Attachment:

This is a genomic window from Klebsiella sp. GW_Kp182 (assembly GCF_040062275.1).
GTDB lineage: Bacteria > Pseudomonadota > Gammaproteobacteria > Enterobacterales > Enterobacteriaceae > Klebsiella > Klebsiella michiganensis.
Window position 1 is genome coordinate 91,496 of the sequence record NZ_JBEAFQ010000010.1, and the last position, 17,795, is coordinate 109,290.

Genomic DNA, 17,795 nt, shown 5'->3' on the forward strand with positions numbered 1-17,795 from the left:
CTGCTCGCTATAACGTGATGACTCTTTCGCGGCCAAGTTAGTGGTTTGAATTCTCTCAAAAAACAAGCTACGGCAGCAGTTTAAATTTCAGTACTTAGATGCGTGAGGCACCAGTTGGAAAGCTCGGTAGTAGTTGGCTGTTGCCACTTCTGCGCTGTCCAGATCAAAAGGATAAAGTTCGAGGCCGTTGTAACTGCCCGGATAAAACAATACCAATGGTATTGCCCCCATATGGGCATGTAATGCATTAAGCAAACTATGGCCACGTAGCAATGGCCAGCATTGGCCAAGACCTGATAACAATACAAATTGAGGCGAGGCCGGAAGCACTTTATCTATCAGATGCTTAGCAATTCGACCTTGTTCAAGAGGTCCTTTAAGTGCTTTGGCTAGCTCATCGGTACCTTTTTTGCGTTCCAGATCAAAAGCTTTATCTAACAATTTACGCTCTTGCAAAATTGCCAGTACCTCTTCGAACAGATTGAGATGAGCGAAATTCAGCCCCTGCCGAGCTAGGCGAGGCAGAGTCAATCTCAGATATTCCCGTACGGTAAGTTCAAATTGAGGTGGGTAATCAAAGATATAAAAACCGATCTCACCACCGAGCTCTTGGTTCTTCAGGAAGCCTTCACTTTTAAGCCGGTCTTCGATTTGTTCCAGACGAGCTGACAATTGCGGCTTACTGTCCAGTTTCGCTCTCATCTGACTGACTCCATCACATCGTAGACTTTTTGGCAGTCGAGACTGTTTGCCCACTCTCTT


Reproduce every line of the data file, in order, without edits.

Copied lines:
This is a genomic window from Klebsiella sp. GW_Kp182 (assembly GCF_040062275.1).
GTDB lineage: Bacteria > Pseudomonadota > Gammaproteobacteria > Enterobacterales > Enterobacteriaceae > Klebsiella > Klebsiella michiganensis.
Window position 1 is genome coordinate 91,496 of the sequence record NZ_JBEAFQ010000010.1, and the last position, 17,795, is coordinate 109,290.

Genomic DNA, 17,795 nt, shown 5'->3' on the forward strand with positions numbered 1-17,795 from the left:
CTGCTCGCTATAACGTGATGACTCTTTCGCGGCCAAGTTAGTGGTTTGAATTCTCTCAAAAAACAAGCTACGGCAGCAGTTTAAATTTCAGTACTTAGATGCGTGAGGCACCAGTTGGAAAGCTCGGTAGTAGTTGGCTGTTGCCACTTCTGCGCTGTCCAGATCAAAAGGATAAAGTTCGAGGCCGTTGTAACTGCCCGGATAAAACAATACCAATGGTATTGCCCCCATATGGGCATGTAATGCATTAAGCAAACTATGGCCACGTAGCAATGGCCAGCATTGGCCAAGACCTGATAACAATACAAATTGAGGCGAGGCCGGAAGCACTTTATCTATCAGATGCTTAGCAATTCGACCTTGTTCAAGAGGTCCTTTAAGTGCTTTGGCTAGCTCATCGGTACCTTTTTTGCGTTCCAGATCAAAAGCTTTATCTAACAATTTACGCTCTTGCAAAATTGCCAGTACCTCTTCGAACAGATTGAGATGAGCGAAATTCAGCCCCTGCCGAGCTAGGCGAGGCAGAGTCAATCTCAGATATTCCCGTACGGTAAGTTCAAATTGAGGTGGGTAATCAAAGATATAAAAACCGATCTCACCACCGAGCTCTTGGTTCTTCAGGAAGCCTTCACTTTTAAGCCGGTCTTCGATTTGTTCCAGACGAGCTGACAATTGCGGCTTACTGTCCAGTTTCGCTCTCATCTGACTGACTCCATCACATCGTAGACTTTTTGGCAGTCGAGACTGTTTGCCCACTCTCTT